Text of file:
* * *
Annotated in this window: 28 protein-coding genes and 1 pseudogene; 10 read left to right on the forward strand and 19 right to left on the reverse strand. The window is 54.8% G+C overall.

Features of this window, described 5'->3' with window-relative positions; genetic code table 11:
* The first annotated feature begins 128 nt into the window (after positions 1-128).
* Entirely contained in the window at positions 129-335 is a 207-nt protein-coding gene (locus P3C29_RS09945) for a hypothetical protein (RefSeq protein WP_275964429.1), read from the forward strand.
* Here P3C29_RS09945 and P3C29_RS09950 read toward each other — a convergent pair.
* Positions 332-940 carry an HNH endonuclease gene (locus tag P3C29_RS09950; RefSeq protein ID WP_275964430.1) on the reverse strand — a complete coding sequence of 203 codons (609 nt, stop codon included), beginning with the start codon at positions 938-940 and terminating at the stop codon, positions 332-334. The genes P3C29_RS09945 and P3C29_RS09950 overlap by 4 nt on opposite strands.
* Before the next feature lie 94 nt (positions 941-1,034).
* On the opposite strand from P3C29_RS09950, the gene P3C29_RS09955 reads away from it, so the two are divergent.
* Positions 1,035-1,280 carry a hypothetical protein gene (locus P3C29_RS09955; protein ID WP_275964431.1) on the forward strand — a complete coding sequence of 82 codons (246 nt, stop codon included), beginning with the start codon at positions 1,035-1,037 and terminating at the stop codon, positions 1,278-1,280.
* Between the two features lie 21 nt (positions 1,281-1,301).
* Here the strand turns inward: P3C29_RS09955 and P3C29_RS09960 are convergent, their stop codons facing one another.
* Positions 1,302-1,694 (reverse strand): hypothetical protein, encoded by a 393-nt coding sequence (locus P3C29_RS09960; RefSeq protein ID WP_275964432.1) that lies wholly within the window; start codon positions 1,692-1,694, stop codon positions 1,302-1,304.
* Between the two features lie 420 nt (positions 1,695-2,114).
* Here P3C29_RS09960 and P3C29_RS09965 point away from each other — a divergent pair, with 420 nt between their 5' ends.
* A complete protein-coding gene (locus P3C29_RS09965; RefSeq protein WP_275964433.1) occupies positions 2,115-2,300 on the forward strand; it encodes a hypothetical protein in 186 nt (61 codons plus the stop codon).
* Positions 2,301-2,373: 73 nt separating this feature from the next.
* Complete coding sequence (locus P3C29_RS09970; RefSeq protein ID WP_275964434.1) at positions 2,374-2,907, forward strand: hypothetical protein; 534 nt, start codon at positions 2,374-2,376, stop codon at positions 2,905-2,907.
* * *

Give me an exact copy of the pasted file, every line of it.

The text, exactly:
Annotated in this window: 28 protein-coding genes and 1 pseudogene; 10 read left to right on the forward strand and 19 right to left on the reverse strand. The window is 54.8% G+C overall.

Features of this window, described 5'->3' with window-relative positions; genetic code table 11:
* The first annotated feature begins 128 nt into the window (after positions 1-128).
* Entirely contained in the window at positions 129-335 is a 207-nt protein-coding gene (locus P3C29_RS09945) for a hypothetical protein (RefSeq protein WP_275964429.1), read from the forward strand.
* Here P3C29_RS09945 and P3C29_RS09950 read toward each other — a convergent pair.
* Positions 332-940 carry an HNH endonuclease gene (locus tag P3C29_RS09950; RefSeq protein ID WP_275964430.1) on the reverse strand — a complete coding sequence of 203 codons (609 nt, stop codon included), beginning with the start codon at positions 938-940 and terminating at the stop codon, positions 332-334. The genes P3C29_RS09945 and P3C29_RS09950 overlap by 4 nt on opposite strands.
* Before the next feature lie 94 nt (positions 941-1,034).
* On the opposite strand from P3C29_RS09950, the gene P3C29_RS09955 reads away from it, so the two are divergent.
* Positions 1,035-1,280 carry a hypothetical protein gene (locus P3C29_RS09955; protein ID WP_275964431.1) on the forward strand — a complete coding sequence of 82 codons (246 nt, stop codon included), beginning with the start codon at positions 1,035-1,037 and terminating at the stop codon, positions 1,278-1,280.
* Between the two features lie 21 nt (positions 1,281-1,301).
* Here the strand turns inward: P3C29_RS09955 and P3C29_RS09960 are convergent, their stop codons facing one another.
* Positions 1,302-1,694 (reverse strand): hypothetical protein, encoded by a 393-nt coding sequence (locus P3C29_RS09960; RefSeq protein ID WP_275964432.1) that lies wholly within the window; start codon positions 1,692-1,694, stop codon positions 1,302-1,304.
* Between the two features lie 420 nt (positions 1,695-2,114).
* Here P3C29_RS09960 and P3C29_RS09965 point away from each other — a divergent pair, with 420 nt between their 5' ends.
* A complete protein-coding gene (locus P3C29_RS09965; RefSeq protein WP_275964433.1) occupies positions 2,115-2,300 on the forward strand; it encodes a hypothetical protein in 186 nt (61 codons plus the stop codon).
* Positions 2,301-2,373: 73 nt separating this feature from the next.
* Complete coding sequence (locus P3C29_RS09970; RefSeq protein ID WP_275964434.1) at positions 2,374-2,907, forward strand: hypothetical protein; 534 nt, start codon at positions 2,374-2,376, stop codon at positions 2,905-2,907.